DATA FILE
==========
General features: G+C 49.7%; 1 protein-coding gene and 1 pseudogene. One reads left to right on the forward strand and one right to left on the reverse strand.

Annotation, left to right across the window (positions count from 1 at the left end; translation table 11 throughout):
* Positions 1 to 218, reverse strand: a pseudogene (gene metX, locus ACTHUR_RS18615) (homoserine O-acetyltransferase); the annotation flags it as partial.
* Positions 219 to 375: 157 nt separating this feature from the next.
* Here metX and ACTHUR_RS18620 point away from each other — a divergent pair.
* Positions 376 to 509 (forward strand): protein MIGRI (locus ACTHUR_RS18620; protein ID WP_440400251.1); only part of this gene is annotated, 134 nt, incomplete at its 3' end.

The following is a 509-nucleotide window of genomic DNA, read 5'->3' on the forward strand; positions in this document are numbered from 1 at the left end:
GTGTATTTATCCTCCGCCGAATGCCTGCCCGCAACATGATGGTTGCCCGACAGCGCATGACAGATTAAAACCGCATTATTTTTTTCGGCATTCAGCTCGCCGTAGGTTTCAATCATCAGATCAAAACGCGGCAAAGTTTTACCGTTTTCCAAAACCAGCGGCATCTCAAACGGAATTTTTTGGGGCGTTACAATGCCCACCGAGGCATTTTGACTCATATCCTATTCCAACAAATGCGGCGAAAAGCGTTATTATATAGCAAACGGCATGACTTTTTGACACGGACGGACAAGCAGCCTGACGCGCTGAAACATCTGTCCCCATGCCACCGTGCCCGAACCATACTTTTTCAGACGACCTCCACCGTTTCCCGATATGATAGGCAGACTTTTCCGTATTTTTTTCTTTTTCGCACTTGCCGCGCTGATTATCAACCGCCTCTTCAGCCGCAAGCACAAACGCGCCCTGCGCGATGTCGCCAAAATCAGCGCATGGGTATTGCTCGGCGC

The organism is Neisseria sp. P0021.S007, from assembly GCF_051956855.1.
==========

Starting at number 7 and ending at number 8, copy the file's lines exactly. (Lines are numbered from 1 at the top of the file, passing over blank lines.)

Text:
The following is a 509-nucleotide window of genomic DNA, read 5'->3' on the forward strand; positions in this document are numbered from 1 at the left end:
GTGTATTTATCCTCCGCCGAATGCCTGCCCGCAACATGATGGTTGCCCGACAGCGCATGACAGATTAAAACCGCATTATTTTTTTCGGCATTCAGCTCGCCGTAGGTTTCAATCATCAGATCAAAACGCGGCAAAGTTTTACCGTTTTCCAAAACCAGCGGCATCTCAAACGGAATTTTTTGGGGCGTTACAATGCCCACCGAGGCATTTTGACTCATATCCTATTCCAACAAATGCGGCGAAAAGCGTTATTATATAGCAAACGGCATGACTTTTTGACACGGACGGACAAGCAGCCTGACGCGCTGAAACATCTGTCCCCATGCCACCGTGCCCGAACCATACTTTTTCAGACGACCTCCACCGTTTCCCGATATGATAGGCAGACTTTTCCGTATTTTTTTCTTTTTCGCACTTGCCGCGCTGATTATCAACCGCCTCTTCAGCCGCAAGCACAAACGCGCCCTGCGCGATGTCGCCAAAATCAGCGCATGGGTATTGCTCGGCGC